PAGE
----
The history of Armenian brandy (Ararat Brandy) begins in 1877, in the winery of Armenian merchant N. Tairov (Yerevan). By 1890–1900 Yerevan was becoming a center for the production of brandy, numbering a number of factories owned by Gyozalov (1892), Saradjev (1894), Ter-Mkrtchian (1899), and others. In 1899, N. Tairov sold his factory to Nikolay Shustov's well-known brand in Russia. In 1914, there were 15 factories in the province of Yerevan (the largest the one now owned by Shustov) produced 210,010 deciliters of brandy. In 1921, the Soviet state took over Shustov's factory, and it was renamed to "Ararat". This became the main factory for wine manufacturing.

Despite the fact that only brandies produced in the Cognac region of France have the legal permission to be called "cognac" according to Western trade rules, Armenian brandy is called cognac inside Armenia. Yerevan Brandy Factory is now negotiating to obtain an official privilege to market its brandy as cognac.

Armenian brandy is categorized by its age and method of aging. The rated stars indicate the age of brandy since its fermentation starting from 3 stars. The most expensive cognacs have passed additional vintage for more than 6 years and have special names. The brandy is aged in oak barrels and is made from selected local white grapes grown in the Ararat Valley which is giving it a shade of caramel brown.

Popular Brands


Oghi (Armenian: օղի òġi) – an Armenian alcoholic beverage usually distilled from fruit;[177] also called aragh.[178] Artsakh is a well-known brand name of Armenian mulberry vodka (tuti oghi) produced in Nagorno-Karabakh from local fruit.[179] In the Armenian Diaspora, where fruit vodka is not distilled, oghi refers to the aniseed-flavored distilled alcoholic drink called arak.[180][181]

  • Tuti oghi (Armenian: թթի օղի t’t’i òġi) - mulberry oghi. It is the most popular variation of this alcoholic drink[182]
  • Honi oghi – from hon, a small red berry (cornelian cherry)
  • Tsirani oghi – from apricots
  • Tandzi oghi – from pears
  • Khaghoghi oghi – from grapes
  • Salori oghi – from plums
  • Moshi oghi – from blackberry
  • Tzi oghi – from figs
  • Khundzori oghi – from apples


Armenian wine

The alcoholic drink with the longest history in Armenia is wine. The oldest known winery in the world was discovered in Armenia. Historically, wineries in Armenia were concentrated along the Ararat valley. Of particular note was the district of Koghtn (Գողթն, current Nakhichevan area). Today, Armenian wineries are concentrated in the Areni region (district of Vayots Dzor).[183][184]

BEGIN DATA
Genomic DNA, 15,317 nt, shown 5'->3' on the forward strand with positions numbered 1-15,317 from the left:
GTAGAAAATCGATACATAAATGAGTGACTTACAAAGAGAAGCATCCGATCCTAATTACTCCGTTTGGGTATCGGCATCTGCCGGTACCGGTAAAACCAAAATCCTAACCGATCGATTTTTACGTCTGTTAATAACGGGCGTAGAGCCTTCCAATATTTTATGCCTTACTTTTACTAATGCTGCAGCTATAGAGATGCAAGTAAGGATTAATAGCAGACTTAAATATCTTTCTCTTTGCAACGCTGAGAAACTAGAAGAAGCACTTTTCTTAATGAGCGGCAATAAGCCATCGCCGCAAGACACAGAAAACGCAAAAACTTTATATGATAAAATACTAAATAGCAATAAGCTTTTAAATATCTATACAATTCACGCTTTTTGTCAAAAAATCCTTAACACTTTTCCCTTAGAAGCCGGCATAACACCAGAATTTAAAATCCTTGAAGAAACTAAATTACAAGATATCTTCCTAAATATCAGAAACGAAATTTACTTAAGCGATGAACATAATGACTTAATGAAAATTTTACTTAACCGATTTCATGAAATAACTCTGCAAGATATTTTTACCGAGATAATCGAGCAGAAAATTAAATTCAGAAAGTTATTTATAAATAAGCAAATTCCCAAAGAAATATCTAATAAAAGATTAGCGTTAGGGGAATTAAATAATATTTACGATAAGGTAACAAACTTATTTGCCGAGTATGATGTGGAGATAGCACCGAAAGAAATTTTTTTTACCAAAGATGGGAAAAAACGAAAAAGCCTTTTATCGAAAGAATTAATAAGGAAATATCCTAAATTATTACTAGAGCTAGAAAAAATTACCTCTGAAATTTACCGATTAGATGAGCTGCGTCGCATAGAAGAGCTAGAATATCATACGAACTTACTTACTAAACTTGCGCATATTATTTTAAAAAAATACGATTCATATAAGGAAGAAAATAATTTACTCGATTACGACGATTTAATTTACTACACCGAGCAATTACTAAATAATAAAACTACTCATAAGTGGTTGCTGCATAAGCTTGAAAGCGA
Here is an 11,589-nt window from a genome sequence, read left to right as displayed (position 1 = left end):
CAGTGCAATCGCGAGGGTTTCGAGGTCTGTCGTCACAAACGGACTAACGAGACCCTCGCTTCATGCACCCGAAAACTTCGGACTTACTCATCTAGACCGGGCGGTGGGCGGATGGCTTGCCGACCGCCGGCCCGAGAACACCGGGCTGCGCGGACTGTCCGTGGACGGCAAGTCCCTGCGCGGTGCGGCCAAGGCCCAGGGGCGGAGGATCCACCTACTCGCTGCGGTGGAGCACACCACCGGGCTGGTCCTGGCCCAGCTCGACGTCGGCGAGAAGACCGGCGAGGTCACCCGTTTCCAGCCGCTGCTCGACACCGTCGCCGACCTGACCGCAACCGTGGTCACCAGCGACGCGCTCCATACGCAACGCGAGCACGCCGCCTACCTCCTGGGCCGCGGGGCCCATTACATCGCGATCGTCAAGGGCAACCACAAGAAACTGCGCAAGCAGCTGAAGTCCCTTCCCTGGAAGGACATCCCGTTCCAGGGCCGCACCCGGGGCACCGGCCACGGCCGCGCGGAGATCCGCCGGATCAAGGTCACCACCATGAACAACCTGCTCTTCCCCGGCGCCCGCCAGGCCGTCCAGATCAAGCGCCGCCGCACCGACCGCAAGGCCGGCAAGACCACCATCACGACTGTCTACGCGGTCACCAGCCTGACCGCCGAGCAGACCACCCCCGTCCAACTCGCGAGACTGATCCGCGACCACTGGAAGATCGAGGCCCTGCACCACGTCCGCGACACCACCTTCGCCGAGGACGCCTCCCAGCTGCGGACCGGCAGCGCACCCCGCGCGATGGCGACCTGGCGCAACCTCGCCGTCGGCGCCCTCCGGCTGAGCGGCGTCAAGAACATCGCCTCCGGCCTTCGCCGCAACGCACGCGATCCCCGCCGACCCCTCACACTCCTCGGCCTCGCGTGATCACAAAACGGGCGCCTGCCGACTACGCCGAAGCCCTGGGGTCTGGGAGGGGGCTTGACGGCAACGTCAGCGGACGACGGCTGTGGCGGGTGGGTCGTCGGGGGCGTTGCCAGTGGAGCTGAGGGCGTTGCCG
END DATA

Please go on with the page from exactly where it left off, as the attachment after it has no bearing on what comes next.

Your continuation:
Armenian wine is mostly made from local varietals, such as Areni, Lalvari, Kakhet, etc., though some wineries mix in better known European varietals such as Chardonnay and Cabernet. Winemaking took a downward plunge in the years following the collapse of the Soviet Union, but is undergoing a revival, with the addition of world-class labels such as Zorah Wines. A yearly wine festival, held in Areni, is popular with the locals and features wines from official wineries as well as homemade hooch of varying quality. Armenian wines are predominantly red and are sweet, semi-sweet (Vernashen, Ijevan), or dry (Areni).

Armenian Highland engaged in winemaking since ancient times. It has achieved considerable development of Urartu times (9th – 6th centuries. BC). During excavations in the castle of Teyshebaini around traces of 480 different types of grapes were found, and in Toprakkale, Manazkert, Red Hill and Ererbunium 200 pots.

The evidences of high-level and large-scale wine production in Armenia are as foreign (Herodotus, Strabo, Xenophon and others) and Armenian historians of the 5th–18th centuries, as well as sculptures of architectural monuments and protocols. Armenia's current area began wine production in the 2nd half of the 19th century. At the end of the 19th century, next to the small businesses in Yerevan, Ghamarlu (Artashat), Ashtarak, Echmiadzin (Vagharshapat ), there were 4 mill.

In addition to grapes, wines have been made with other fruit, notably pomegranate (Armenian: նռան գինի nran kini), apricot, quince, etc. In some cases, these fruit wines are fortified.

Mineral waters

Among the soft drinks Armenian mineral water is known for its healing specialty and is recommended by doctors. This spring water originates from the depth of earth and flowing from ancient mountains in the city of Jermuk.

Armenia has rich reserves of mineral water. After the establishment of the Soviet Union the study and development of multilateral disciplines in these waters began. First industrial bottling was organized in Arzni in 1927. In 1949, Dilijan and Jermuk mineral water factories were put into operation. In 1960–1980 “Sevan”, “Hankavan”, “Lichk”, “Bjni”, “Lori”, “Arpi”, “Ararat”, mineral water bottling plants and factories were launched, which are involved in the production unit "mineral water of Armenia". ASSR in 1985 produced 295 million bottles of mineral water.


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  • Bozoyan, Azat A. (2008). "Armenian Political Revival in Cilicia". In Hovannisian, Richard G.; Payaslian, Simon (eds.). Armenian Cilicia. UCLA Armenian History and Culture Series. Costa Mesa, CA: Mazda Publishers. pp. 67–78. ISBN 978-1568591544.
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  • Perry, Charles (2001). "Studies in Arabic Manuscripts". In Rodinson, Maxime; Arberry, Arthur John (eds.). Medieval Arab Cookery. Totnes: Prospect Books. pp. 91–163. ISBN 0907325912.
  • Uvezian, Sonia (1996). Cuisine of Armenia. Hippocrene Cookbooks Series. Hippocrene Books. ISBN 9780781804172.

External links